Howard Is Checked

Author: 
Ray McAllister
Date Published: 
1972-10-10
Source: 
Daily Collegian

It went pretty much unnoticed but around the beginning of last week, NCAA headquarters in Kansas City send around an investigator to Howard University in Washington, D.C.

Howard, it may be remembered, took a wholly foreign team and walked off with the NCAA's soccer championship in Miami Beach last December. Boy, were some people mad about it.

NCAA coaches, for example. They got together last winder and aired their feelings about the whole thing. Howard, most of them felt, was using players clearly ineligible by NCAA standards. The Bisons were, in effect, recruiting or even buying a championship.

Howard has most if its powerhouse team back again this year (indeed it has a very secure spot on the top of the national rankings) and the NCAA man is down there checking the whole thing out. Searching for recruiting violations, including possible uses of pro players, he is interviewing players and examining their academic records. His preliminary report is due within about a week.

"They did not tell me directly what it is about," Leo Miles, Howard's athletic director was quoted as saying in the Washington Post. "But you can be sure it involved violations of the 1.6 admissions and eligibility rule."

Collegiate athletes, of course, are required to maintain (or, if freshman, predict) a 1.6 scholastic average to participate in NCAA-sanctioned sports. Most of the Bisons come from Trinidad, South America and Africa. Backgrounds alone suggest that it's unlikely they're all maintaining 1.6's.

Howard coach Lincoln Phillips seems to think the while thing's a conspiracy to strip the Bisons of junior All-American Keith Aqui. The other coaches, he says, would like nothing better than to deprive him of Aqui's offensive power.

"It's a plot to get rid of him because they know he's our main man," Phillips said. "The other coaches are jealous of him. He's so good they think he must have played professionally somewhere. But there isn't even a pro team in his home town in Trinidad."

The professionalism is another interesting aspect of the whole thing. Playing for professional teams naturally disqualifies one for collegiate competition and there is a strong, though still unsubstantiated, suspicion that several, maybe most, of the Bisons have played for such teams.

Howard may be in violation of an age rule, also. A foreign player loses a year of eligibility for every year over the age of 21 he is, the rules say more or less. At 25, therefore, a foreigner has no eligibility whatsoever.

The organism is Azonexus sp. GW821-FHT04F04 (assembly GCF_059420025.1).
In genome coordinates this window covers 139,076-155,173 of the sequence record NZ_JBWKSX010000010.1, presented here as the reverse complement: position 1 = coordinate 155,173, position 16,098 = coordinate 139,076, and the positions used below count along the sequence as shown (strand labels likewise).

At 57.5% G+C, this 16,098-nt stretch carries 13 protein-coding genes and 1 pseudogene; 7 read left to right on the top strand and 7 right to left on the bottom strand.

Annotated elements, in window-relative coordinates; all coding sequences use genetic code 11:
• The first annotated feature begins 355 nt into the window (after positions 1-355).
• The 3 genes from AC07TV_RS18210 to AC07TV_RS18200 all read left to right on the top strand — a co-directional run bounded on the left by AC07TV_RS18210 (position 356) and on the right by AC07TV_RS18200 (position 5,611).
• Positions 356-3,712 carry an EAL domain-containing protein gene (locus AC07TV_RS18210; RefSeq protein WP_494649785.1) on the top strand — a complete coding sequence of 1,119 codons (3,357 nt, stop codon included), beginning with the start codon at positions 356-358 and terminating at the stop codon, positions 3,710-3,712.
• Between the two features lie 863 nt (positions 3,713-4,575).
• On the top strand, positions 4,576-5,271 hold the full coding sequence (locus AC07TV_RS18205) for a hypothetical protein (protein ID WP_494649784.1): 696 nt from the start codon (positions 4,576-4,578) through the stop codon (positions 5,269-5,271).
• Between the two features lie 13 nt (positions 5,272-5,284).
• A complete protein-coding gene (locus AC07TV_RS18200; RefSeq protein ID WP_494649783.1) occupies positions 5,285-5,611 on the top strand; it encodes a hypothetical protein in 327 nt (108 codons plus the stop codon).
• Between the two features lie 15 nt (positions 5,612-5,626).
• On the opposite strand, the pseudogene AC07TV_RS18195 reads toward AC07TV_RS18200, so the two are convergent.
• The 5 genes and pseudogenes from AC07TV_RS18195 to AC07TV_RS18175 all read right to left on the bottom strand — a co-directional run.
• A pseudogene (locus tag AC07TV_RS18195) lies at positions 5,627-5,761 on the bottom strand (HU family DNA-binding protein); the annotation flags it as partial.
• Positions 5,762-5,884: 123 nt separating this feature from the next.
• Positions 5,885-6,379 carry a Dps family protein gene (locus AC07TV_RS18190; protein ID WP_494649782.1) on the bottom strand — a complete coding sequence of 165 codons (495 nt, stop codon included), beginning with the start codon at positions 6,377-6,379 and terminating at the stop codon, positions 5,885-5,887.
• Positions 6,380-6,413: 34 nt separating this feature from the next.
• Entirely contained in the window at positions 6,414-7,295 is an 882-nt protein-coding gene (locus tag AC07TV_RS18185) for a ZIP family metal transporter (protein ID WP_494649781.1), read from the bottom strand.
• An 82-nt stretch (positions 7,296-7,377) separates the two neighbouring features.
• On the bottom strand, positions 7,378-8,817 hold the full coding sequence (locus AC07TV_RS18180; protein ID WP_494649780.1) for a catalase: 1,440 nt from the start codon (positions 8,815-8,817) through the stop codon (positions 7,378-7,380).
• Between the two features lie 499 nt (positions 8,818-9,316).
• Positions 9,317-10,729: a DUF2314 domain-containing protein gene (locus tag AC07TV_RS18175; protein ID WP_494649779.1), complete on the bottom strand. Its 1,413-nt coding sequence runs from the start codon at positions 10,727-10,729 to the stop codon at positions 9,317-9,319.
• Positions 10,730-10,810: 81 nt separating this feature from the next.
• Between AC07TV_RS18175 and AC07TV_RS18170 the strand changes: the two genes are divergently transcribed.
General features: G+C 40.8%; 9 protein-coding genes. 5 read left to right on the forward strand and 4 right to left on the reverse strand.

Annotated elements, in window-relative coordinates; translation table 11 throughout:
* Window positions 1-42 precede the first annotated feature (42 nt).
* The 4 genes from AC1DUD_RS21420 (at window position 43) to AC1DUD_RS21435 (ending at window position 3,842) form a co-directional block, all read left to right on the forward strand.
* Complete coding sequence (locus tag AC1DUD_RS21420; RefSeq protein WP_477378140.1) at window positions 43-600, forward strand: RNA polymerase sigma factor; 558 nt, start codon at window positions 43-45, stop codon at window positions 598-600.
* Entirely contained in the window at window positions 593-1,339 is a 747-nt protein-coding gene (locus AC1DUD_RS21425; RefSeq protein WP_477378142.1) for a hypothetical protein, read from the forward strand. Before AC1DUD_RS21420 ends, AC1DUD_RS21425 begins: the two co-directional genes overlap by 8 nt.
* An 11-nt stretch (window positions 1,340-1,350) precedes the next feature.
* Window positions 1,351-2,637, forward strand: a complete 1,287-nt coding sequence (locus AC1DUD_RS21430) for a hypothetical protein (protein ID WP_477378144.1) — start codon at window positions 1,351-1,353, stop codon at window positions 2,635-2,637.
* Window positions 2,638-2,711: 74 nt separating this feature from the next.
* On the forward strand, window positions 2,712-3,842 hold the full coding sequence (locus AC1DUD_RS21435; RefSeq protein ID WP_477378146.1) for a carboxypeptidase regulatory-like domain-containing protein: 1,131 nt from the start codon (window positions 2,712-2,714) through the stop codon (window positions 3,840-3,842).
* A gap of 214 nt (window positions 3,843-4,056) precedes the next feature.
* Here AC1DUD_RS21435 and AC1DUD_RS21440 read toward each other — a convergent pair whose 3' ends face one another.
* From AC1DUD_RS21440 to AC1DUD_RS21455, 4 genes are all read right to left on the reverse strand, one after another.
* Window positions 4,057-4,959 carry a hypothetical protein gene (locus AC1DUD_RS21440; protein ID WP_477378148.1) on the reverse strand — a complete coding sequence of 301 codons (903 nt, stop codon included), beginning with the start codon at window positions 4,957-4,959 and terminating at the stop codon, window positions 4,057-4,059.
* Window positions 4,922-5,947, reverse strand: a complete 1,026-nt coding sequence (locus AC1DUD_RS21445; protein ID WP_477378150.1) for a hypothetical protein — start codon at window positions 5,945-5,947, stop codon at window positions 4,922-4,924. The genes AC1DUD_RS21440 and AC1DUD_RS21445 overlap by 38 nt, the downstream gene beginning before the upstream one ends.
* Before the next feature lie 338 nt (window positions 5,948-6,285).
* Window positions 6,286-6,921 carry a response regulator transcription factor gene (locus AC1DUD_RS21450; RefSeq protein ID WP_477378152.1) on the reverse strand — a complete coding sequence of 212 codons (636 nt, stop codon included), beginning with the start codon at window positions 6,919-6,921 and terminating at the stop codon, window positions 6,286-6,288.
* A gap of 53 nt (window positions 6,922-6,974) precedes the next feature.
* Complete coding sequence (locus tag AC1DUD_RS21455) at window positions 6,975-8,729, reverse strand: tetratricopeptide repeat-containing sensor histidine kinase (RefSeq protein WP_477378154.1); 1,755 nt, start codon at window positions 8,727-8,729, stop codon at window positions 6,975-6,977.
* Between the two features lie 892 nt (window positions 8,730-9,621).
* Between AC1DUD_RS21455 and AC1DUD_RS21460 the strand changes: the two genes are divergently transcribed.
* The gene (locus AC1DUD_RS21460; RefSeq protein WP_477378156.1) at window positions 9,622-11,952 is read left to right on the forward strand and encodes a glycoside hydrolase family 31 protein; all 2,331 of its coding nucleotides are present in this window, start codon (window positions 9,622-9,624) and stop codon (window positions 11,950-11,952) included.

Rumors were all over the place when Penn State was down at Howard last December that Aqui was 25 or 26 or 29 or pretty old, anyway, probably too old. Half the team, the proverbial "they" said, was probably too old, too.

The treatment the Lions received down there, incidentally, was pretty rude for an NCAA quarterfinal game. Or any game at all, really. The field itself was sloping and stripped bare of grass. The Bisons themselves did not even arrive on the field until five minutes after the scheduled starting time; they then proceeded to go through their warmup drills.

Once the game did begin, it was debatable whether their game was strictly within the rules. (It should be pointed out, though, that thier game was far superior to that of the Lions', whom they bombed 8-0.) Oh, and the fans were beautiful. One of them had a microphone hooked up to a car battery and led the rest in derisively taunting the visitors. All in all, a real class show.

Other universities had noticed virtually the same thing when they played down there but nothing had been done. One of the main reasons: Howard is predominantly black. Cries of racism would erupt, everyone felt, if any checking was done and certainly no one wanted that.

But everything piled on top of everything else and the thing became too large to ignore without embarrassment. Thus came the NCAA's relatively unnoticed checkup.

The preliminary report should give some groundwork as to what, if anything, Howard is guilty of and what should be done. But it'll be a while before anything substantial will be done if indeed there is to be anything done at all.

Still at least the NCAA is making an attempt to clear up the situation, to either put Howard on probation or clear it of the charges. At any rate it should end the rumors and ill feelings and put collegiate soccer in a respectable light.